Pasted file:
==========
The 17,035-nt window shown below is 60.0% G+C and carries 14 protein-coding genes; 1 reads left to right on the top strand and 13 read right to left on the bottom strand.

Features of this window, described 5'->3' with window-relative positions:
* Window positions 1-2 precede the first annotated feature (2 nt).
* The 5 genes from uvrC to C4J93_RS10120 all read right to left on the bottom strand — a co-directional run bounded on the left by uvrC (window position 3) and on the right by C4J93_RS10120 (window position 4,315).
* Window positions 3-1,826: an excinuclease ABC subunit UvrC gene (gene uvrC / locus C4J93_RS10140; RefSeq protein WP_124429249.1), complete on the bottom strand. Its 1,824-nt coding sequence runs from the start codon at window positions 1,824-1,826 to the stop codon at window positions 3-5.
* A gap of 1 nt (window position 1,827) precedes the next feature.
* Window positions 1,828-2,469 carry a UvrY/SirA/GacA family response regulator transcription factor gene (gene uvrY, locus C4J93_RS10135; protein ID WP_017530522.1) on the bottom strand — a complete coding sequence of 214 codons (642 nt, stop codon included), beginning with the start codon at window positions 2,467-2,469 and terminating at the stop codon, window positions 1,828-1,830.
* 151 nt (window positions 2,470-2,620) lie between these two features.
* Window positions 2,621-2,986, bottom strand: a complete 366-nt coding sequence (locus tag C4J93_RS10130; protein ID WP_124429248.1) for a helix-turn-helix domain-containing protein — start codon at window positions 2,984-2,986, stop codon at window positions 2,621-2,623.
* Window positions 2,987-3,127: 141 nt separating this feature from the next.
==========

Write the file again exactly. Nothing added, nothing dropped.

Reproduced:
The 17,035-nt window shown below is 60.0% G+C and carries 14 protein-coding genes; 1 reads left to right on the top strand and 13 read right to left on the bottom strand.

Features of this window, described 5'->3' with window-relative positions:
* Window positions 1-2 precede the first annotated feature (2 nt).
* The 5 genes from uvrC to C4J93_RS10120 all read right to left on the bottom strand — a co-directional run bounded on the left by uvrC (window position 3) and on the right by C4J93_RS10120 (window position 4,315).
* Window positions 3-1,826: an excinuclease ABC subunit UvrC gene (gene uvrC / locus C4J93_RS10140; RefSeq protein WP_124429249.1), complete on the bottom strand. Its 1,824-nt coding sequence runs from the start codon at window positions 1,824-1,826 to the stop codon at window positions 3-5.
* A gap of 1 nt (window position 1,827) precedes the next feature.
* Window positions 1,828-2,469 carry a UvrY/SirA/GacA family response regulator transcription factor gene (gene uvrY, locus C4J93_RS10135; protein ID WP_017530522.1) on the bottom strand — a complete coding sequence of 214 codons (642 nt, stop codon included), beginning with the start codon at window positions 2,467-2,469 and terminating at the stop codon, window positions 1,828-1,830.
* 151 nt (window positions 2,470-2,620) lie between these two features.
* Window positions 2,621-2,986, bottom strand: a complete 366-nt coding sequence (locus tag C4J93_RS10130; protein ID WP_124429248.1) for a helix-turn-helix domain-containing protein — start codon at window positions 2,984-2,986, stop codon at window positions 2,621-2,623.
* Window positions 2,987-3,127: 141 nt separating this feature from the next.